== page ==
Steven Myers announces new shadow cabinet roles
© Guardian photo
PC Leader Steven Myers, left, announces his shadow cabinet with, from second left, Hal Perry, James Aylward, Olive Crane and Colin LaVie.
If there is any division within the Opposition office there were no signs of it Wednesday as Opposition Leader Steven Myers unveiled his new shadow cabinet.
Myers, who took over as leader last week, said there was a strong balance in the Conservative caucus and they were going to capitalize on their strengths.
“This is a positive thing for us and we’ll ensure that the Ghiz government is held accountable in the spring session and every session going forward,” he said.
Myers and the rest of the caucus gathered in the lecture theatre at Province House for the announcement where they stood shoulder to shoulder in their first public appearance for the media since they chose their new opposition leader on Feb. 14.
There were a few changes made to each MLA’s critic area, with Myers taking over as critic for intergovernmental affairs and the premier’s office from former leader Olive Crane.
Tignish-Palmer Road MLA Hal Perry, who was the opposition leader for 13 days before stepping down, will be the party’s house leader while Stratford-Kinlock MLA James Aylward will be the opposition whip.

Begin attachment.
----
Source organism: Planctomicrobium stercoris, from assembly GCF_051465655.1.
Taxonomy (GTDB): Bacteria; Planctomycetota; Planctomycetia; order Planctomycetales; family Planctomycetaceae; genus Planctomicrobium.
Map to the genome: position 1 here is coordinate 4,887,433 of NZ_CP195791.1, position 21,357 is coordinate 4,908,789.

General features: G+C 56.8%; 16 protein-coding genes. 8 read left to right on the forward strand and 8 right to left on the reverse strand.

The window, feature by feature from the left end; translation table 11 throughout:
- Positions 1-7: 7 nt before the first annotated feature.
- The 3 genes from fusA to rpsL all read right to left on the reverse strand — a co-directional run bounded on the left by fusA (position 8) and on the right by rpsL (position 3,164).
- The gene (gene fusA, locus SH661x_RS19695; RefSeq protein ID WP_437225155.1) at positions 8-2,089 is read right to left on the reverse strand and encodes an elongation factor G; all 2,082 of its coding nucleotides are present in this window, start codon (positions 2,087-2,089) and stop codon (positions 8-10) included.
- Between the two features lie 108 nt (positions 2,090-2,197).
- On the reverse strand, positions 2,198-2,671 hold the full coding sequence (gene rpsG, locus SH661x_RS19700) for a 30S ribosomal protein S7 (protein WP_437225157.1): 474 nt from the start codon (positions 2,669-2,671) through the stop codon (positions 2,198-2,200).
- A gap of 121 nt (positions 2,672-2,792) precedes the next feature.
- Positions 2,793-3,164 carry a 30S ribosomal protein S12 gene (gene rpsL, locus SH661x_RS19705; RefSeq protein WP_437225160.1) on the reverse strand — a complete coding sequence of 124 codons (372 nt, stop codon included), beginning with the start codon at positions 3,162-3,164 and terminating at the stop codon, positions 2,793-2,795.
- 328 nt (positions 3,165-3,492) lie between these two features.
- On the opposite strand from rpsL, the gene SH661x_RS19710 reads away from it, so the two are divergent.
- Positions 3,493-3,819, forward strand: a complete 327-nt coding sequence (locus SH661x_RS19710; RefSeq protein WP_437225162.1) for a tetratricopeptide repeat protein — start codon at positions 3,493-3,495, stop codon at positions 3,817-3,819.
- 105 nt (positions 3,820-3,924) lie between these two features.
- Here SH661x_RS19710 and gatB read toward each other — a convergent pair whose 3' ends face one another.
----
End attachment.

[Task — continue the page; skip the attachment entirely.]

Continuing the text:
It all came after weeks of seeming division within the party that started with Crane’s announcement she was stepping down as party leader but staying on as opposition leader. She later decided not to keep her job as opposition leader and Hal Perry took over with the support of two other MLAs in the caucus.
That led to Myers, who was chosen as interim PC Party leader, and the party president Blake Doyle obtaining a legal opinion that said Myers should be the rightful opposition leader.
Perry stepped down last week and Myers now holds both the opposition and party leadership.
All five MLAs presented a united front as they took turns addressing the media after each of their critic areas was announced and there was a lot of talk about working as a team.
When it came to questions about caucus unity, Myers said the Conservative MLAs all cared about the areas they represent and cared about doing the jobs they were given.
“If I had a hockey team that had that much in common I’d be laughing,” he said.
When Crane stepped to the podium, she said she was happy to still be able to represent Islanders.
“There’s many issues in many different areas to hold government accountable,” she said.
As for her role in the caucus now that she is no longer the PC Party or opposition leader, Crane said she has always taken the view that the MLAs were all part of a team.
“We have a great team,” she said.